Intel on Thursday reported its financial results for Q4 2017, posting great numbers for the period: $17.1 billion in revenue, or an increase of 8%. The Meltdown-Spectre security issue hasn’t even dented Intel’s earnings yet, as it was only unveiled a few weeks ago.

The Meltdown-Spectre subject came up from the get-go as Intel CEO Brian Krzanich started the call with a statement about Intel’s commitment to security.

Later, the CEO said that Intel will ship later this year products with “in-silicon” fixes for the security issues.

“Security is a top priority for Intel, foundational to our products, and it’s critical to the expanse of our data-centric strategy,” Krzanich said, according to PC World. “Our near-term focus is on delivering high-quality mitigations to protect our customers’ infrastructure from these exploits. We’re working to create silicon-based changes to future products, that will directly address the Spectre and Meltdown threats in hardware. And those products will begin appearing later this year.”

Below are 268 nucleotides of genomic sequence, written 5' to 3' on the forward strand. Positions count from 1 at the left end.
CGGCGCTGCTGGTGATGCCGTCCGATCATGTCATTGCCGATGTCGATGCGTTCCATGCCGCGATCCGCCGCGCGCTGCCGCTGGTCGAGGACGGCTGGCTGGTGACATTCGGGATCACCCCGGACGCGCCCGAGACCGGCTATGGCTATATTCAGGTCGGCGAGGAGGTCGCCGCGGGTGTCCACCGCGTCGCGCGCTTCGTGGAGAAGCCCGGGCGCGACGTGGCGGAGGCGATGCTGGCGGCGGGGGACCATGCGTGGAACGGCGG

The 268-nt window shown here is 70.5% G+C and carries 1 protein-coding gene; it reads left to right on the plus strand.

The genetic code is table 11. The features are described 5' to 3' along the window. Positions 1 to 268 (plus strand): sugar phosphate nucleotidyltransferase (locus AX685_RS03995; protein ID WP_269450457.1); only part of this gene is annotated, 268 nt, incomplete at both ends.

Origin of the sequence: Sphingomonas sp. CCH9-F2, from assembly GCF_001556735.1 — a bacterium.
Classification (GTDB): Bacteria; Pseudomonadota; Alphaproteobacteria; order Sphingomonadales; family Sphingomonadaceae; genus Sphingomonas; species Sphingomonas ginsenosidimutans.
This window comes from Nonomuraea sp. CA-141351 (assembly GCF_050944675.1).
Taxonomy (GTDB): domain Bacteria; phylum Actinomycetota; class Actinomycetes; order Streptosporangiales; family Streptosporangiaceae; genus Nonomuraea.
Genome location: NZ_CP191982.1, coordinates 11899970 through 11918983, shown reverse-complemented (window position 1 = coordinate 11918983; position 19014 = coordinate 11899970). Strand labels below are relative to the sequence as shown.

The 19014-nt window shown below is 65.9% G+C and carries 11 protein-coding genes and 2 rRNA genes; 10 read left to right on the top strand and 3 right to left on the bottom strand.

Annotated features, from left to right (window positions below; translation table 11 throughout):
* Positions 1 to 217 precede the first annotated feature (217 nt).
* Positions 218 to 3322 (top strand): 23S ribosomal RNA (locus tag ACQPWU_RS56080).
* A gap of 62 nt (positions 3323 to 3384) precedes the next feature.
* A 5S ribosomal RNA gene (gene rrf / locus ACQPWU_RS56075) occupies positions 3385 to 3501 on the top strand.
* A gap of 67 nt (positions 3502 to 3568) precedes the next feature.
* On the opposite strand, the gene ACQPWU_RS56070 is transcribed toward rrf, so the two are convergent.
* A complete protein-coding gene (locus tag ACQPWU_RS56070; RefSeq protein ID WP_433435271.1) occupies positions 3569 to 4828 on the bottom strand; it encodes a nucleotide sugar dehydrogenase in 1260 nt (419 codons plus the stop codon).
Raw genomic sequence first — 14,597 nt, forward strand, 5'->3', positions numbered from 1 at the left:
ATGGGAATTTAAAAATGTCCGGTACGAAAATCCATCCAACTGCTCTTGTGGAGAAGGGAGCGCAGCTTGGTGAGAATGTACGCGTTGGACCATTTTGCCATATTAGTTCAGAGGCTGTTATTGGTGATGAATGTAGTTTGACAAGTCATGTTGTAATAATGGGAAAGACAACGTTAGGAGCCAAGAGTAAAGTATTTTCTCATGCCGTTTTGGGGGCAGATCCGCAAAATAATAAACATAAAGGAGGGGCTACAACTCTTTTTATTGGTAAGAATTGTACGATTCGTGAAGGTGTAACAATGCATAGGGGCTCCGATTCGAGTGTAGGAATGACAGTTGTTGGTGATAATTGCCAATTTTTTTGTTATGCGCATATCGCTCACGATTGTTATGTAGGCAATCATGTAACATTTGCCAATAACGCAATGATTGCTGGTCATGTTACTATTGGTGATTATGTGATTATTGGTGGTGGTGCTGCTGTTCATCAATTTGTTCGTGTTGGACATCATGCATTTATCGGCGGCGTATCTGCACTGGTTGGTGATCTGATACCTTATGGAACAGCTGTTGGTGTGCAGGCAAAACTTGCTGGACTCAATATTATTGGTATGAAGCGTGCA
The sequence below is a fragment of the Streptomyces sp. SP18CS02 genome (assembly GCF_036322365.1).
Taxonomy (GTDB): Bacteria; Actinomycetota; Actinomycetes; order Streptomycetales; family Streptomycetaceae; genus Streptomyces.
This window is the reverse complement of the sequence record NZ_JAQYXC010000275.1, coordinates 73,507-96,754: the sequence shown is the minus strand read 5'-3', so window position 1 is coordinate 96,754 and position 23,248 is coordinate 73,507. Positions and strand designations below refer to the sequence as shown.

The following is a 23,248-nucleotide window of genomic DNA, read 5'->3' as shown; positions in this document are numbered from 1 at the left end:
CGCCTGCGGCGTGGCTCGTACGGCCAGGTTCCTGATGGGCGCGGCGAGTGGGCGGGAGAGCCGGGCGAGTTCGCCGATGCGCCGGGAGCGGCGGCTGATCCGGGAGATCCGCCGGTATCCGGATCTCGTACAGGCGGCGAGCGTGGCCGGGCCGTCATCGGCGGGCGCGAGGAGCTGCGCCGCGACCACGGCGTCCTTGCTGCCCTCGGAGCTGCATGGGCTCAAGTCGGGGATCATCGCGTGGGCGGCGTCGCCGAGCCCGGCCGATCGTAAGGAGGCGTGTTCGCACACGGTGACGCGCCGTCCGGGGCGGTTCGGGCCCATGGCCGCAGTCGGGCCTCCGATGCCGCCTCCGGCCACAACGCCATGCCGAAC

So far, Intel and its partners have released software patches for existing products that pack Intel chips. The Meltdown and Spectre issues are hardware vulnerabilities, and Intel needs to develop hardware fixes for future products. Existing Intel chips will never be fixed. That’s the kind of undertaking that might seriously affect Intel’s earnings — imagine having to recall millions of products to service the chips.

Some of the software patches are buggy, and they come with an unwanted side effect. They slow down computers to some extent, depending on what the PCs are used for. Therefore, a hardware fix needs to arrive soon for future products.

However, Intel failed to explain exactly when the new hardware will arrive, or whether they’ll patch both Spectre and Meltdown. PCWorld speculates that just Meltdown will be fixed in this first wave of hardware fixes.